Celebrating the entrepreneurs - small businesses making a difference


Who isn’t familiar with the name Li Ka-shing? Tycoons make headlines every time they open their mouths, but there are millions of small entrepreneurs too creating jobs that keep the global economy ticking over.

That’s the message carried by a photojournalism exhibition at Pacific Place, which celebrates the contributions of the everyday entrepreneur.

The stories and images on display are taken from the pages of The Other Hundred Entrepreneurs, the second in a series of books produced by the Hong Kong-based Global Institute for Tomorrow (Gift), featuring 100 entrepreneurs from 95 countries.

The title is tongue-in-cheek, “poking fun at the notion that we celebrate the richest 100”, says Chandran Nair, the founder and CEO of Gift, an independent think tank.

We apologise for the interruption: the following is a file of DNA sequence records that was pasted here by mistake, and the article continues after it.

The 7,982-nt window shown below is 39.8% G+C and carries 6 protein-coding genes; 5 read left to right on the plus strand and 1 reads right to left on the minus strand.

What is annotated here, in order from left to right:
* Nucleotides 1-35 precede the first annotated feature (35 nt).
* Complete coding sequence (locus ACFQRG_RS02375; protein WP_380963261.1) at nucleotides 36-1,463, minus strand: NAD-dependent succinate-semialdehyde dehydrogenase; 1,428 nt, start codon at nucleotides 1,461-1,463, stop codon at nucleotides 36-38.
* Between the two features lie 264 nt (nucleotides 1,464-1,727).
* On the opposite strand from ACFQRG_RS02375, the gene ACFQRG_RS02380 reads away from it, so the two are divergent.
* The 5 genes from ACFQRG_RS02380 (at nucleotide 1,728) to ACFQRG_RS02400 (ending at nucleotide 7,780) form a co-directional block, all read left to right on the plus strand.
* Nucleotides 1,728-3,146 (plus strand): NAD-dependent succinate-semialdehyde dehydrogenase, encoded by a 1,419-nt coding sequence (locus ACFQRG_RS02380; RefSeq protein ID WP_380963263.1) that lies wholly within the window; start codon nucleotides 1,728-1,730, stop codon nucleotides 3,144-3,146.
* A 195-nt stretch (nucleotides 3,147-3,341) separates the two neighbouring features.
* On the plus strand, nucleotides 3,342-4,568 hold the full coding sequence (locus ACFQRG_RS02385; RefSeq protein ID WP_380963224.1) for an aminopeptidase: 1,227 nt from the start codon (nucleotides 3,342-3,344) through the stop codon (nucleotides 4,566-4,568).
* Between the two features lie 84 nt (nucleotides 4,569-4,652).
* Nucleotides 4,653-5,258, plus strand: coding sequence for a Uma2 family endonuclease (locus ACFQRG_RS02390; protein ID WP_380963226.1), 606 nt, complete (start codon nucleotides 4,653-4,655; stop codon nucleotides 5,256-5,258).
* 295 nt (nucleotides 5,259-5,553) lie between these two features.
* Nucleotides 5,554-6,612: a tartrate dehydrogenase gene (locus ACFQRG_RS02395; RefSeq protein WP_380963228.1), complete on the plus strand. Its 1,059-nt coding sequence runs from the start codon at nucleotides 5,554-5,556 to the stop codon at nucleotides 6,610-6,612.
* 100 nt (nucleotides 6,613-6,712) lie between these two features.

“It’s not to poke fun at the richest, but to suggest that we oversimplify and we need to look at the world in a much more nuanced, yet sophisticated way.”

One of Nair’s favourite picture stories is by Seyed Esmail Mousavi, who captured the work of farmer Gholam Hossein in rural Iran. Twice a year, nomads herd their sheep and goats across his land. Hossein solved the problem by building a cableway across a nearby river. This prevents his land from being trampled, while earning him a small sum for each animal transported.

Anthony Kurtz photographed female mechanics who set up a car repair business in the Senegalese capital, Dakar, whose technical training institute graduates just one woman a year.

Hong Kong tailor Raymond Lun is also featured, captured by photographer Leo Kwok. Lun launched his own fashion store in Haven Street, Causeway Bay, five years ago after graduating from fashion design school. His clients now include a handful of local celebrities.

“In Hong Kong, we had two or three good stories,” Nair says. “We want diversity. So this book is not about all those developing countries. So we have Europe and North America covered, too.”

The exhibition, at Pacific Place’s Garden Court, runs until March 10.

South China Morning Post